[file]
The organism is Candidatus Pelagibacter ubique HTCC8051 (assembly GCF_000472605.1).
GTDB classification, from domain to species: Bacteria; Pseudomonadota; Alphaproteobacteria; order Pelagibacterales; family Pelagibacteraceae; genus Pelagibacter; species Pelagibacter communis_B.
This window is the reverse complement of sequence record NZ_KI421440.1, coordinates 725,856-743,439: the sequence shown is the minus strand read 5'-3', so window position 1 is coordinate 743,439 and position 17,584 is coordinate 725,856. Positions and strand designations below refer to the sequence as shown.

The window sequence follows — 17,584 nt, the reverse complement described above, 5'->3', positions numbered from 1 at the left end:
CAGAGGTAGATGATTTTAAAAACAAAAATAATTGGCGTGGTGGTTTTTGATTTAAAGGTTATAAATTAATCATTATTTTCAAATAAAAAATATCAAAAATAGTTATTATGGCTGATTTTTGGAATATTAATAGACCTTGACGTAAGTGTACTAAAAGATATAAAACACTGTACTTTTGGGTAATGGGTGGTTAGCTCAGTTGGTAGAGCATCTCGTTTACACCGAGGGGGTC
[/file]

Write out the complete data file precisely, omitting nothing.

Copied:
The organism is Candidatus Pelagibacter ubique HTCC8051 (assembly GCF_000472605.1).
GTDB classification, from domain to species: Bacteria; Pseudomonadota; Alphaproteobacteria; order Pelagibacterales; family Pelagibacteraceae; genus Pelagibacter; species Pelagibacter communis_B.
This window is the reverse complement of sequence record NZ_KI421440.1, coordinates 725,856-743,439: the sequence shown is the minus strand read 5'-3', so window position 1 is coordinate 743,439 and position 17,584 is coordinate 725,856. Positions and strand designations below refer to the sequence as shown.

The window sequence follows — 17,584 nt, the reverse complement described above, 5'->3', positions numbered from 1 at the left end:
CAGAGGTAGATGATTTTAAAAACAAAAATAATTGGCGTGGTGGTTTTTGATTTAAAGGTTATAAATTAATCATTATTTTCAAATAAAAAATATCAAAAATAGTTATTATGGCTGATTTTTGGAATATTAATAGACCTTGACGTAAGTGTACTAAAAGATATAAAACACTGTACTTTTGGGTAATGGGTGGTTAGCTCAGTTGGTAGAGCATCTCGTTTACACCGAGGGGGTC